Seating Around A Rectangular Table

Textbook: **CRAWSHAW & CHAMBERS, "A Concise Course in A-level Statistics with worked examples" Third Edition.**

I have a problem with the answers quoted in the book to two questions posed in *Chapter 3. Exercise 3K, No 18, Pt(i) & Pt(ii)*. For those of you unfamiliar with the textbook, the problems concern seating around a rectangular table.

A rectangular table (two long & two short sides) has six seats arranged around it. One seat in the middle of each short side and two seats symmetrically arranged about the midpoint of each long side. The seats are identical. The questions are:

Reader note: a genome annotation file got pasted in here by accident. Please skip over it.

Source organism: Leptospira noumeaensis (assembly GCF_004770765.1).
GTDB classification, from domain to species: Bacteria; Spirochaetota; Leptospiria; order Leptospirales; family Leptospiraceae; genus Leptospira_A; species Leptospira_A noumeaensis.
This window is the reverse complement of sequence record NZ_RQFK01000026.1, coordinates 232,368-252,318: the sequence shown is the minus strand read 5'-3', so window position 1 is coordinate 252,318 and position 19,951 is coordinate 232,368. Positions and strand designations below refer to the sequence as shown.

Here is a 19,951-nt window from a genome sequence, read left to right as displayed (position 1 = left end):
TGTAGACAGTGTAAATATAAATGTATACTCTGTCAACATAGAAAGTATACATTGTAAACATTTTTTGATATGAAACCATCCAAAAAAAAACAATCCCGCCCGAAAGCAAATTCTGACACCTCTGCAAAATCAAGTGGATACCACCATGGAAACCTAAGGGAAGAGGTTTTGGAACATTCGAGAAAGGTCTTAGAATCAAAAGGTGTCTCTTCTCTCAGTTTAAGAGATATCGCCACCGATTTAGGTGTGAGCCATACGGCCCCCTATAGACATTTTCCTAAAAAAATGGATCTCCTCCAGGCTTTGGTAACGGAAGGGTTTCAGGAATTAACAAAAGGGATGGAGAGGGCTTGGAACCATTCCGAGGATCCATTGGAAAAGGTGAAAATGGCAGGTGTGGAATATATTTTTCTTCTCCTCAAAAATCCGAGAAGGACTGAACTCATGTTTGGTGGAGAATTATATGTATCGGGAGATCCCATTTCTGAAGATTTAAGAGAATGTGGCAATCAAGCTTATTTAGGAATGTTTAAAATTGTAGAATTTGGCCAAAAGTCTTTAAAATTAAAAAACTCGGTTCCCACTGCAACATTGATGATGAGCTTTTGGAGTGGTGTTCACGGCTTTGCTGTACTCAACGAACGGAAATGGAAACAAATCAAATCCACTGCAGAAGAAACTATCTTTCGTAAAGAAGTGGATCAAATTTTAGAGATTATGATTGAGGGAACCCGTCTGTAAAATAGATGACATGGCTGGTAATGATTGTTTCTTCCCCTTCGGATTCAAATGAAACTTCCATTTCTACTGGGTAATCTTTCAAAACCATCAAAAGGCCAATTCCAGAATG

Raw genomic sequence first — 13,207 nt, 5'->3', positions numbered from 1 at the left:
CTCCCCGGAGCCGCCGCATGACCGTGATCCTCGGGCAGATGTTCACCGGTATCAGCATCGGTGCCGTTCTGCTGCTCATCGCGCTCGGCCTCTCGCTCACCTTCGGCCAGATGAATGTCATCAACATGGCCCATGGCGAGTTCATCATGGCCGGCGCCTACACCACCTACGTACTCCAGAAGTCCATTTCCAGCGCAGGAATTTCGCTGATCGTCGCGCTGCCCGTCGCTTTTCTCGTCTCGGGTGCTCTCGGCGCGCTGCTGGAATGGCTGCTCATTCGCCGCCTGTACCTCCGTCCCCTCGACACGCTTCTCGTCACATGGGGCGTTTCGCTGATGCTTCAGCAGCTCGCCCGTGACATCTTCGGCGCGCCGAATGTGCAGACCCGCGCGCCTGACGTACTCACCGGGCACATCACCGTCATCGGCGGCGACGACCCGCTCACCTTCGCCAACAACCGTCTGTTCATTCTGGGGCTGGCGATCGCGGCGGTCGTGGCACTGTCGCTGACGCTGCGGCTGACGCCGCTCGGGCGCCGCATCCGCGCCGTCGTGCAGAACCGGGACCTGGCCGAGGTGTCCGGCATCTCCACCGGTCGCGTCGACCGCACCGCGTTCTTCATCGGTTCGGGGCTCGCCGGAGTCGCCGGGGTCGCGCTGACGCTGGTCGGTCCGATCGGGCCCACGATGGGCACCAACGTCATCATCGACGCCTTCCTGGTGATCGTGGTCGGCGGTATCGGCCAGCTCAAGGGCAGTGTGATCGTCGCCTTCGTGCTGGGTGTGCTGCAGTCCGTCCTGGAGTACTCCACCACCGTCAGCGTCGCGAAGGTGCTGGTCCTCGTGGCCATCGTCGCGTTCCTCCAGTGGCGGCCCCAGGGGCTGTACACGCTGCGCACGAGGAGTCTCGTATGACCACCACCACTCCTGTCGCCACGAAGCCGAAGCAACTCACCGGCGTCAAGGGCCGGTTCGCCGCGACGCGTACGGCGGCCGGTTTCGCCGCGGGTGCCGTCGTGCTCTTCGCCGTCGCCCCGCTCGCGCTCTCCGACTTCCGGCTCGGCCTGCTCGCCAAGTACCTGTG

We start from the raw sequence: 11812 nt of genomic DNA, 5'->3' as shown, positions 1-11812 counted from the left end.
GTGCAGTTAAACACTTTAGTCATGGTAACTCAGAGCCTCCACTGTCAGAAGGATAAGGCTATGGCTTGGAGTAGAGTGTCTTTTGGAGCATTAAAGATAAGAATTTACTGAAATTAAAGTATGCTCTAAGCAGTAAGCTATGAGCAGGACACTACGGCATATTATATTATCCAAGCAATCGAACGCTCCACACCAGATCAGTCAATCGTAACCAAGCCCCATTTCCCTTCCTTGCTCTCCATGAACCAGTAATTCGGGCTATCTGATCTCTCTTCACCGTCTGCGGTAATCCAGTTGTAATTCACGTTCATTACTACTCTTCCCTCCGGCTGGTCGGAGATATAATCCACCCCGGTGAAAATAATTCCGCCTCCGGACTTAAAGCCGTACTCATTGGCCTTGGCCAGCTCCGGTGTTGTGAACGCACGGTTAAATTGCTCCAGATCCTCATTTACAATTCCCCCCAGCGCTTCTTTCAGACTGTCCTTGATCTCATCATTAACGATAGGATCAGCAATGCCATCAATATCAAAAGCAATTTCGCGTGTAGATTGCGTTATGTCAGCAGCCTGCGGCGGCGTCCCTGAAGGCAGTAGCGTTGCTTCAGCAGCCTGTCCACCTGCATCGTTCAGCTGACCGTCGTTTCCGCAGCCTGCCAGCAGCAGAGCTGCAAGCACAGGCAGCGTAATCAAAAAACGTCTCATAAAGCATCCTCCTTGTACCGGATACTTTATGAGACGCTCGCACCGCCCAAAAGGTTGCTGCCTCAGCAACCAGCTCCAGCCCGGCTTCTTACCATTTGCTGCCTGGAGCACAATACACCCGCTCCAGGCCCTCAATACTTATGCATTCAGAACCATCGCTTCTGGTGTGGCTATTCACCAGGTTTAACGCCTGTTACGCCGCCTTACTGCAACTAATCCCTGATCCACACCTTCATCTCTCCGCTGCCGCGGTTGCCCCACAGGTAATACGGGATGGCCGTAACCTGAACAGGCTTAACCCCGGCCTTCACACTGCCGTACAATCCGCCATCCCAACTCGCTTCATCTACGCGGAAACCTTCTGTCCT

(i) how many different ways may six people (3 men, 3 women) be arranged around the table?

(ii) How many different ways are there to seat 3 men and 3 women alternately around the table.

The authors quote the answers as (i) 6! and (ii) 72

Are these answers not incorrect by a factor of two in each case because for each permutation the men/women may be moved three places clockwise or anti-clockwise and this will be the same arrangement?

The textboot is on its third edition so I'm wondering whether I've missed something that makes my analysis wrong.